Conducted by Frans Brüggen, Orchestra of the 18th Century plays Joseph Haydn’s Symphony No. 88 in G major (Hoboken 1/88), occasionally referred to as The Letter V referring to an older method of cataloguing Haydn’s symphonic output.
Haydn wrote five symphonies between his celebrated Paris (82-87) and London (93-104) symphony collections. The Symphony No. 88 was written in 1787, after Haydn returned to Hungary from Paris and is one of his most popular works.
In September 1788 Haydn wrote to his Viennese publisher “I was told that you… purchased from Herr Tost my very newest 6 quartets (op. 54 and 55) and 2 new Symphonies (Nos. 88 and 89). … I would like to know if this is true or not…” The 88th and 89th symphonies, were dedicated to Johann Tost, a violinist in the orchestra of Haydn’s patron Prince Esterházy. He had left Esterházy to go to Paris taking with him several of Haydn’s works including these symphonies. Haydn did give Tost the right to seek publication for these works. But it turned out that Tost was an unprincipled scoundrel. Haydn’s letters to the Paris publisher Sieber reveals that not only was Haydn not paid for the publication of these works but that Tost had sold not only other Haydn’s works to which he did not have rights but passed off works by other composers as works of Haydn. What is remarkable is that by 1790 this affair seems be have been settled since Haydn dedicated his op 64 string quartets to Tost who was by then no longer a violinist but a wealthy merchant.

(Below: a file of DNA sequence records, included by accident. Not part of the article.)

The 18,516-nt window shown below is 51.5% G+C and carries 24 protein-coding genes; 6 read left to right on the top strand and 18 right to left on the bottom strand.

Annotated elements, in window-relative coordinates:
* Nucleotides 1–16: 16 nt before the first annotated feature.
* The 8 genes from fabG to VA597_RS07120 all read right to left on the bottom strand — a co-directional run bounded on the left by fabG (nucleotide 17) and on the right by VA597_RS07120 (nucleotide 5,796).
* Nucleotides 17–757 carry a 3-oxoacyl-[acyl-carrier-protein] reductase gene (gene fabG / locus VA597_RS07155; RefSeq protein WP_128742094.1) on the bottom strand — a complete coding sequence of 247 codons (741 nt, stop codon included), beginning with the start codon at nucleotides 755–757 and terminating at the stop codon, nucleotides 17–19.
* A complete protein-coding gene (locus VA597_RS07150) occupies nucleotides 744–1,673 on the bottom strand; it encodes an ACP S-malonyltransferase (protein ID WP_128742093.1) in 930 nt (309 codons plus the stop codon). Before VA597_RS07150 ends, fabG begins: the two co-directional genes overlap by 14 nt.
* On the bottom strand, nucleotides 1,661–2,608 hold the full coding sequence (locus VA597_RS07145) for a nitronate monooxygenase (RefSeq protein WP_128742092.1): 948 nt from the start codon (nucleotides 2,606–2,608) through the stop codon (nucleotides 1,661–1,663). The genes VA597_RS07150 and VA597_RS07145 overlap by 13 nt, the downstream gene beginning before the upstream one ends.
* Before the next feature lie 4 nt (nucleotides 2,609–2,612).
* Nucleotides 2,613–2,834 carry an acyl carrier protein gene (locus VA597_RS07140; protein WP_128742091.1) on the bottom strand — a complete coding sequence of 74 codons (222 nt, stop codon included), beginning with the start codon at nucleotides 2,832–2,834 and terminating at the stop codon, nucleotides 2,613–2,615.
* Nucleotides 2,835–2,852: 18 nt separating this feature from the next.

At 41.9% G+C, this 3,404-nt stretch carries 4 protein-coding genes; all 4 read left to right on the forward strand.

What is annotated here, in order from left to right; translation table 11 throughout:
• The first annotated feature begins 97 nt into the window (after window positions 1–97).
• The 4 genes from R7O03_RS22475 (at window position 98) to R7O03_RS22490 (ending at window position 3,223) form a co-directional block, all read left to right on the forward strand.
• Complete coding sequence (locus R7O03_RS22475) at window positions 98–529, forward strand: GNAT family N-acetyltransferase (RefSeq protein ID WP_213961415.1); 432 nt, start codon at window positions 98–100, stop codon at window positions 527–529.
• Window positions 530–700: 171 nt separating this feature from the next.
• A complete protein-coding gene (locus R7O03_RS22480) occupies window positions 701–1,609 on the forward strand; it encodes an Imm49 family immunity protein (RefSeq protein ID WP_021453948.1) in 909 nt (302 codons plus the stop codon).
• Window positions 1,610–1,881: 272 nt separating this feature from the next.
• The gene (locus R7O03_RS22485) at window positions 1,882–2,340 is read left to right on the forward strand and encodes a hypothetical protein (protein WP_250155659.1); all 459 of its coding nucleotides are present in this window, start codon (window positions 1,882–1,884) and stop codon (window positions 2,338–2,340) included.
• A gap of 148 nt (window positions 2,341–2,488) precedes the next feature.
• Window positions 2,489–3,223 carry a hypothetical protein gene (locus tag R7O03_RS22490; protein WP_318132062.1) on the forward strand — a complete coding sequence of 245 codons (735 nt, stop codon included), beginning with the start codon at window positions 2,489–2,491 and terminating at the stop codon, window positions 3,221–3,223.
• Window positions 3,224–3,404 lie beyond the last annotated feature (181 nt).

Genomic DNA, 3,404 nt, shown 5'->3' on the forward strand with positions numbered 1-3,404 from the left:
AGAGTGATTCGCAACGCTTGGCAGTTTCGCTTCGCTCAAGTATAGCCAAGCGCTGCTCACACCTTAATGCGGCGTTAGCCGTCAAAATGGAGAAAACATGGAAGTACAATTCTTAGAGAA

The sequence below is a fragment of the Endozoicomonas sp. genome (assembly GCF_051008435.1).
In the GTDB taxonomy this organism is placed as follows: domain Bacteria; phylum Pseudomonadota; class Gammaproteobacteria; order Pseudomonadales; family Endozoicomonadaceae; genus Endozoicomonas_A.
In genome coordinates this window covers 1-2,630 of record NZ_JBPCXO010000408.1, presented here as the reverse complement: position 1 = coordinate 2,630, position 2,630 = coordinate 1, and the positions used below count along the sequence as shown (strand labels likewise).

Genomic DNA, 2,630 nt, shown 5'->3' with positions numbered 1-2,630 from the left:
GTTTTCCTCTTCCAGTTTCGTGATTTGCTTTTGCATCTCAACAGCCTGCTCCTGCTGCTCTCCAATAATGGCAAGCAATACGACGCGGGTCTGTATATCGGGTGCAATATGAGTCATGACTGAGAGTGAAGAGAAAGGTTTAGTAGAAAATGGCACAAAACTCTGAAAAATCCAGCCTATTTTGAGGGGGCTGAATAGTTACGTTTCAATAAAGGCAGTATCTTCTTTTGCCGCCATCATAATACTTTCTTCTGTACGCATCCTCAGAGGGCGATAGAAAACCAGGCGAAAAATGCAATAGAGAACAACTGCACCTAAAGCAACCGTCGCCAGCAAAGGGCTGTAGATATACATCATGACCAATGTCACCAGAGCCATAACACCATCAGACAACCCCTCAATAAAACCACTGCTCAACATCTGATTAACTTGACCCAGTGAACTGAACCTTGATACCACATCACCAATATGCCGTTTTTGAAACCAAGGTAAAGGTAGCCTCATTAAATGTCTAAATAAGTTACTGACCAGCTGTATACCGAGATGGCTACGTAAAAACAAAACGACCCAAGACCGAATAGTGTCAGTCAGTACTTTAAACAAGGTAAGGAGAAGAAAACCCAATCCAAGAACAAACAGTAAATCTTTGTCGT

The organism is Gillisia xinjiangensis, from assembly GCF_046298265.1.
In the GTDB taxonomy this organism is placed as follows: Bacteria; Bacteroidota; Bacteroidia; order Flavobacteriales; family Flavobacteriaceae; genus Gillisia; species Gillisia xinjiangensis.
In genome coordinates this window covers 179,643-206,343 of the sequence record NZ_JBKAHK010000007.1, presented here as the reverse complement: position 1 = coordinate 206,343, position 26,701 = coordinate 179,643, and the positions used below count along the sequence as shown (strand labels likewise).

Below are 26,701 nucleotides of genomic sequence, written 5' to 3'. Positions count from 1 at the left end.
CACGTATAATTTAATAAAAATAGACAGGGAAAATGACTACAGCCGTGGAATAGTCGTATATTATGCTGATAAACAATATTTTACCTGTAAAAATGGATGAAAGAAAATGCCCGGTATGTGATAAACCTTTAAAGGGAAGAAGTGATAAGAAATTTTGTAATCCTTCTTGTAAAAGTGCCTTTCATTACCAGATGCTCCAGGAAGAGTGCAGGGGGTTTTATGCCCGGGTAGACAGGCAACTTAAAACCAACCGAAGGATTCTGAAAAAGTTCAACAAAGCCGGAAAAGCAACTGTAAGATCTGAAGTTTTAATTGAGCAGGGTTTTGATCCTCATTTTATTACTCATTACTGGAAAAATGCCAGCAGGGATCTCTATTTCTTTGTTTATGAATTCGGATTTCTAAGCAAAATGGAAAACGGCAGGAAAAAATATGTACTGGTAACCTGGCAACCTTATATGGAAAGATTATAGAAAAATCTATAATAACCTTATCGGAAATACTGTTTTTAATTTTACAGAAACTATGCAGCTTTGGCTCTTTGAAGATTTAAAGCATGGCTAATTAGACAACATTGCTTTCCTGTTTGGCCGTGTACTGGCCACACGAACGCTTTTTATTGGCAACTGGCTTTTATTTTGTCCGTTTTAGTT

The work is in standard four-movement form and scored for flute, two oboes, two bassoons, two horns, two trumpets, timpani, continuo (harpsichord), and strings.
- Adagio – Allegro The first movement begins with a brief introduction which quickly settles to the dominant chord to prepare for the main body of the movement. The strings open the Allegro stating the main theme and the rest of the movement develops from there, with almost every statement deriving from a previous idea. The exposition is monothematic and the development continues to make use of that single melodic idea. In the recapitulation, the initial statement of the theme is embellished by a solo flute.
- Largo The slow movement in D major consists mainly of embellishments of the legato oboe and solo cello theme which opens it, though every so often is punctuated by chords played by the whole orchestra. After hearing this slow movement, Johannes Brahms is said to have remarked, ‘I want my Ninth Symphony to sound like this’. It is the first of Haydn’s symphonies to use trumpets and timpani in the slow movement. Mozart had previously used trumpets and timpani in the slow movement of his Linz Symphony.
- Menuetto: Allegretto The minuet is in G major. The trio has an unusual feature to it: after stating a rather simple theme, the fifths held in the bassoons and violas shift down a fourth in parallel, an effect typically avoided by the classical composers.
- Finale. Allegro con spirito The finale is a sonata-rondo, with the rondo theme first presented in binary form. The first section of this is noteworthy for ending on unusual cadence on the mediant. A “perpetual-motion finale,” it is considered one of the most cheerful Haydn ever wrote.
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